Asian-American Lawmakers And Activists Skewer Ryan Zinke For 'Konnichiwa' Comment

"What you thought was a clever response to @RepHanabusa was flippant & juvenile."

Interior Secretary Ryan Zinke’s tone-deaf “konnichiwa” comment to Rep. Colleen Hanabusa (D-Hawaii) certainly won’t gain him many supporters within the Asian-American community. 

Multiple legislators and Asian-American civil rights groups have criticized his ill-timed greeting, which he offered at a Thursday congressional hearing after Hanabusa said that her grandfathers were among those imprisoned by the U.S. government during World War II. 

Rep. Grace Meng (D-N.Y.) and Sen. Mazie Hirono (D-Hawaii), among others, swiftly condemned Zinke for his inappropriate remark.

Asian-American civil rights groups were also vocal in their criticism of Zinke. The Japanese American Citizens League released a statement shortly after the incident, pointing out that he was not only disrespectful of the congresswoman but that his comment reflected the “perpetual foreigner” stereotype ― the idea that Asian-Americans can never be “American enough.”

“The injustice of the World War II incarceration of Japanese Americans was due to the very racist sentiments unintentionally exhibited in Secretary Zinke’s flippant comment, that Japanese Americans were and are perpetually foreign,” the league said. “Although not as brazen as General DeWitt’s statement in 1942 that ‘A Jap’s a Jap. It makes no difference whether the Jap is a citizen or not,’ the sentiment is not so dissimilar.”

The Go for Broke National Education Center, a nonprofit that preserves and shares the stories of Japanese-American veterans of World War II, echoed those sentiments in its own statement. Mitchell Maki, president and chief executive officer of the organization, said that Zinke’s remarks suggest an “inability to distinguish an American of Japanese ancestry from a citizen of Japan.” 

Asian Americans Advancing Justice, an affiliation of five civil rights organizations, is now calling for the interior secretary to publicly apologize to Hanabusa. The group said he should have acknowledged Hanabusa’s family story and underscored that the “history of the incarceration of more than 120,000 Japanese Americans is a shameful, dark moment in U.S. history that should be remembered as such by this administration.”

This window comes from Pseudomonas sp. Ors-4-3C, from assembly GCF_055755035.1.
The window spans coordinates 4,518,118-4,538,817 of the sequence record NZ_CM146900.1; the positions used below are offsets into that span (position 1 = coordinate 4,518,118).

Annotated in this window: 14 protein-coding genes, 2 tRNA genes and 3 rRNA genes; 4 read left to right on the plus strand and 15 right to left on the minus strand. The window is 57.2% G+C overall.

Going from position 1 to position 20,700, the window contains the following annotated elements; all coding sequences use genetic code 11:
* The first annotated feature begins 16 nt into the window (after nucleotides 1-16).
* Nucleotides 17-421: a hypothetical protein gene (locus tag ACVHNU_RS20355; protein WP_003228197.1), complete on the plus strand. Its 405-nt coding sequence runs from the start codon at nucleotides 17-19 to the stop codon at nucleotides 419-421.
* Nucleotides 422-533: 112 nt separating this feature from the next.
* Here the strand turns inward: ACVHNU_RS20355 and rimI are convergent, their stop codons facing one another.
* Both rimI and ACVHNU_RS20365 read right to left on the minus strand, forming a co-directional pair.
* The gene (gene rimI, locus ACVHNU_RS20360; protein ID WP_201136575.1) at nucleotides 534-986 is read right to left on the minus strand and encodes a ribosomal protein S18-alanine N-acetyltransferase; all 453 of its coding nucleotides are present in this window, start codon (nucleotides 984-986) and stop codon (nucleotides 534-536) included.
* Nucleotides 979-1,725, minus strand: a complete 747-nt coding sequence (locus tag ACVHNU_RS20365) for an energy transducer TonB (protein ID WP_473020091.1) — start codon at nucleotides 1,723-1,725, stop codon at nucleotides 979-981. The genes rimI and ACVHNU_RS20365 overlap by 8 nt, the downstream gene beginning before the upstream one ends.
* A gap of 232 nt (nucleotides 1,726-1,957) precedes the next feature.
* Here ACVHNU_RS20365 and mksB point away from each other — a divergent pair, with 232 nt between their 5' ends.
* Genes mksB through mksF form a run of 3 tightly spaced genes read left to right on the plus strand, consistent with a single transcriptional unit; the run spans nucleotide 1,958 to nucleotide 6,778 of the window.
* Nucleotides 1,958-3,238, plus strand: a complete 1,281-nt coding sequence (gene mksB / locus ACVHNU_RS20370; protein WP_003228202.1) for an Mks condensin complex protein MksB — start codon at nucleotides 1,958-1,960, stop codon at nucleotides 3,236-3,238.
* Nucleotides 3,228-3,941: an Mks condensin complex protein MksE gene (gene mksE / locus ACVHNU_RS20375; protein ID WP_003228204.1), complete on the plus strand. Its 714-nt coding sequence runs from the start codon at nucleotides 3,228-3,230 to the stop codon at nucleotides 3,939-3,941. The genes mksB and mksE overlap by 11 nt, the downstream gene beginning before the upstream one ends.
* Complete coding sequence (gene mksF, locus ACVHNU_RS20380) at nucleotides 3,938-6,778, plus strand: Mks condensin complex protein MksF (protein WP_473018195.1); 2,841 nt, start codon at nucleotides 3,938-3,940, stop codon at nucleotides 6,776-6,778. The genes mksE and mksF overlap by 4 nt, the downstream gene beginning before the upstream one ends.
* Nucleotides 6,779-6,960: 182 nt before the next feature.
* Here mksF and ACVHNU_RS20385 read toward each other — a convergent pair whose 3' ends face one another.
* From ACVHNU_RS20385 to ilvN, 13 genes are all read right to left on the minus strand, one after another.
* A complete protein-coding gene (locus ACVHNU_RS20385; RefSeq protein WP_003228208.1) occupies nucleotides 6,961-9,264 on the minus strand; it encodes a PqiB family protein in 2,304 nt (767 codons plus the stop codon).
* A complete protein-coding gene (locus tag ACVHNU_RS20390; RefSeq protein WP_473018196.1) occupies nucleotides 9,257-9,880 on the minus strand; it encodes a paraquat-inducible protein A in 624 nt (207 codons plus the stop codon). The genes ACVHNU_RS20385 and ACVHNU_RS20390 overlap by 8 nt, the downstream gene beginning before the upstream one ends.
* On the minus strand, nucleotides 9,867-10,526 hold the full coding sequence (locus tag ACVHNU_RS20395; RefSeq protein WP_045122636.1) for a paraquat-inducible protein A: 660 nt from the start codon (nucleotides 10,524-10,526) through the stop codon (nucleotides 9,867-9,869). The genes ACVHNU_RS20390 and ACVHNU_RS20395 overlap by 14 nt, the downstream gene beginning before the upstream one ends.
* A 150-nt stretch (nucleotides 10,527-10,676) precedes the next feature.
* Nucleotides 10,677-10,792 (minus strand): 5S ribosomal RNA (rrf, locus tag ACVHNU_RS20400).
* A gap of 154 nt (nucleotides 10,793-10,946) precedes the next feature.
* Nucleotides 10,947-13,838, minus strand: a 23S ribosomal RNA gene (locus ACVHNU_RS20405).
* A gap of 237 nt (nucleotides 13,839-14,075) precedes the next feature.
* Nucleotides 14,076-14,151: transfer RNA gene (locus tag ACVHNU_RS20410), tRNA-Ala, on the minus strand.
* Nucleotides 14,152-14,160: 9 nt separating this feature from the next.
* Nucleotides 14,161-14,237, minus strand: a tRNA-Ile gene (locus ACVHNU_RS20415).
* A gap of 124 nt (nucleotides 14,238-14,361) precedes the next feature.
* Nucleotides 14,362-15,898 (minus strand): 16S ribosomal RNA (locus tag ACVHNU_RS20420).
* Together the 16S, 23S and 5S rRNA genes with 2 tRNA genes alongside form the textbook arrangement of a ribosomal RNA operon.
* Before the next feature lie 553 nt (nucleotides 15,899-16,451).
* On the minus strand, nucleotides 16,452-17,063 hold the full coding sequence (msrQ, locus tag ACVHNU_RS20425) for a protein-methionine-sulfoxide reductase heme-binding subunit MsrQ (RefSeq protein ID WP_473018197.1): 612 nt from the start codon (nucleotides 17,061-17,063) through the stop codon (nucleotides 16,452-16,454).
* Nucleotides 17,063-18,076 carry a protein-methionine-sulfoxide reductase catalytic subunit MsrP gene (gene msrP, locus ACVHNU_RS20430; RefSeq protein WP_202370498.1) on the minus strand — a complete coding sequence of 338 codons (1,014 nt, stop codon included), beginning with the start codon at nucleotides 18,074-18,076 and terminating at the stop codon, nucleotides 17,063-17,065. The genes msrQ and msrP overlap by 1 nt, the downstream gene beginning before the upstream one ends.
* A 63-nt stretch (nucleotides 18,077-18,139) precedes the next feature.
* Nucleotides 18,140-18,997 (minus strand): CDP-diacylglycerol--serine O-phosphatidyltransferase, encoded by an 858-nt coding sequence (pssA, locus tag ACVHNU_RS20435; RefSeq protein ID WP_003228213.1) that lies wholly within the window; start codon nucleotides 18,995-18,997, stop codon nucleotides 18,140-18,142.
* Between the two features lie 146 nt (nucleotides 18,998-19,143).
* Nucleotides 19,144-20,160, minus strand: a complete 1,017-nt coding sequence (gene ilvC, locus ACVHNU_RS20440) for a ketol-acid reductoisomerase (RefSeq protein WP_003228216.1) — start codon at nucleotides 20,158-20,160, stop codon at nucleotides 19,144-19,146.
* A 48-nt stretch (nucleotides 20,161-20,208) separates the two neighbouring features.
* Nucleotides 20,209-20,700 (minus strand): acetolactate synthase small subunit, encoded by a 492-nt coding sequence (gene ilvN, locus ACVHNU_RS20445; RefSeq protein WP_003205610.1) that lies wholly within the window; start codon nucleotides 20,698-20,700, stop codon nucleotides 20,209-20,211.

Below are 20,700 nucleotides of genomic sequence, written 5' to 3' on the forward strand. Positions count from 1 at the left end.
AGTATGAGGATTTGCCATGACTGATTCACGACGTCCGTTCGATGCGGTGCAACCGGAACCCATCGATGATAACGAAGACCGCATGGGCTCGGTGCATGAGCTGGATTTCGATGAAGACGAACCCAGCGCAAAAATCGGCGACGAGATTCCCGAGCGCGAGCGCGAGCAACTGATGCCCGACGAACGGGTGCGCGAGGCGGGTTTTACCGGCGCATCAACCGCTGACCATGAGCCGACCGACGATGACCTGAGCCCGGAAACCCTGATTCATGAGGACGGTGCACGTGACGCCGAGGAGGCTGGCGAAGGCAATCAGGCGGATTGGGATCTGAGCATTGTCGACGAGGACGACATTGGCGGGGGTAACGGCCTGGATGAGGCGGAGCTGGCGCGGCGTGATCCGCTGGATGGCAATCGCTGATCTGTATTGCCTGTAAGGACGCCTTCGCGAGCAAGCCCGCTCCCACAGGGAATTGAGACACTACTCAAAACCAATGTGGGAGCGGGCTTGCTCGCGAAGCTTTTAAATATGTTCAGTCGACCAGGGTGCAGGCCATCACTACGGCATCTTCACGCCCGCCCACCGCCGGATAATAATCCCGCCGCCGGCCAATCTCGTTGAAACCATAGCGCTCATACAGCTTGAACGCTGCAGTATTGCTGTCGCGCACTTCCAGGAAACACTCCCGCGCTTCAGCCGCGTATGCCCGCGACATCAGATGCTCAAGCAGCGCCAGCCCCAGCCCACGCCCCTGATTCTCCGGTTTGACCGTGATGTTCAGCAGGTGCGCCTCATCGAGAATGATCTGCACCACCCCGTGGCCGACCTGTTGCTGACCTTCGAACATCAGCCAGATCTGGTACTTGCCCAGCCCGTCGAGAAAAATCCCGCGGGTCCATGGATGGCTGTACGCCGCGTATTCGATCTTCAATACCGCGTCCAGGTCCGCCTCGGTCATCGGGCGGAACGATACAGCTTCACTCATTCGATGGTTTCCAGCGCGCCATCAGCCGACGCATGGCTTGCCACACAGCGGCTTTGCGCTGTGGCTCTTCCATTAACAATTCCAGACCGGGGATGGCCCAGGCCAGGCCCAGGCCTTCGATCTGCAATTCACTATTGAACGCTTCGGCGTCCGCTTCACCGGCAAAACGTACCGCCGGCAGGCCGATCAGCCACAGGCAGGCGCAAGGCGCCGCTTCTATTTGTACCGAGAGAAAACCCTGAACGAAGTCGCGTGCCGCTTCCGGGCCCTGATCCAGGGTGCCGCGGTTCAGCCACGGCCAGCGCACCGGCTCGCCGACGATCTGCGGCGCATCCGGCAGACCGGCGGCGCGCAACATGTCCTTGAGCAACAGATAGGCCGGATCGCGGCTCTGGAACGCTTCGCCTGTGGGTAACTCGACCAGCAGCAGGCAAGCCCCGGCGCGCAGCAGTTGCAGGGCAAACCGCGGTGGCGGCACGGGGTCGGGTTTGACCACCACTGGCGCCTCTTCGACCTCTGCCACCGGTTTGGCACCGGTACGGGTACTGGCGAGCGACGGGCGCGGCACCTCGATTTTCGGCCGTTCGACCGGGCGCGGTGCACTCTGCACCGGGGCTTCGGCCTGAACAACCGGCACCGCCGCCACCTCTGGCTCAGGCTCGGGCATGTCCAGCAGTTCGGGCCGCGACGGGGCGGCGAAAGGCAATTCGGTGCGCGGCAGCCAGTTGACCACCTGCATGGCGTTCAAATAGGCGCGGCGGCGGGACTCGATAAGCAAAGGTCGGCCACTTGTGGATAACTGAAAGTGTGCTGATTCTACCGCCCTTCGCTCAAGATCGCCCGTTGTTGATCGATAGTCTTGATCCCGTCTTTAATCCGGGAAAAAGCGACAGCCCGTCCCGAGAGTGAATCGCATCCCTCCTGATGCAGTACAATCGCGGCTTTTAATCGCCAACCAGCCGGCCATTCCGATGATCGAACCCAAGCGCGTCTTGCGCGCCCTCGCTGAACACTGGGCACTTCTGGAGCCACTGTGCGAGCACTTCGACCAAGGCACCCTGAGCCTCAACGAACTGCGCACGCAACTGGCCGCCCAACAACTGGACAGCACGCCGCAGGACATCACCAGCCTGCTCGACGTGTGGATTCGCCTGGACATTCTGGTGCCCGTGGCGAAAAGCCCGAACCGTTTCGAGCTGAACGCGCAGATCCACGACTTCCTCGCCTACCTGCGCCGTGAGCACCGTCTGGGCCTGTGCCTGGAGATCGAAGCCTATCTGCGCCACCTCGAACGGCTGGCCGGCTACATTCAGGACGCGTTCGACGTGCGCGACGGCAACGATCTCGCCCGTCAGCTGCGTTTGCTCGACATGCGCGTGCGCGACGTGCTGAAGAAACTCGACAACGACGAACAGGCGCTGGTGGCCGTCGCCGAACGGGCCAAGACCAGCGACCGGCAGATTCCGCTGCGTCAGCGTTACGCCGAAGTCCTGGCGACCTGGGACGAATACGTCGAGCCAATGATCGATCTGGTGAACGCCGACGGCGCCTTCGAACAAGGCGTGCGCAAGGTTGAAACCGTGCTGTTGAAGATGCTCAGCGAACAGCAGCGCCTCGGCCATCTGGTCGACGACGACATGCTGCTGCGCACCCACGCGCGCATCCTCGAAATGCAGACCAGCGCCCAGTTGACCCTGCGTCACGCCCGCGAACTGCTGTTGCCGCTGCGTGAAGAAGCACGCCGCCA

Zinke’s remarks reveal that he has yet to understand the gravity of the incarceration of Japanese-Americans, according to Aarti Kohli, executive director of the affiliated group Advancing Justice - Asian Law Caucus.

“Secretary Zinke clearly does not understand his history. People have lost homes and jobs, and their lives have been shattered because of lies told to the Supreme Court that Japanese Americans were national security risks,” Kohli told HuffPost in an email. “We must ensure that we don’t make the same mistakes today, especially with this current Administration’s iterations of the Muslim Ban. We cannot make all encompassing statements about entire religions, cultures, and ethnicity.”

At Thursday’s hearing, just before Zinke made his comment, Hanabusa had been speaking about the future of the Japanese American Confinement Sites Grant Program, which Congress established to preserve the sites of the prison camps where Japanese-Americans were incarcerated. The congresswoman had mentioned that President Donald Trump’s 2019 budget proposal, unveiled in February, would eliminate funding for the program. 

After seeing Zinke’s flippancy over what was done to thousands to Americans during a dark time in U.S. history, civil rights groups agree that it’s all the more necessary to support the grant program. 

“Secretary Zinke’s gaffe demonstrates how little we have learned from our history and why the administration must continue to fund these memorials,” Asian Americans Advancing Justice said in its statement.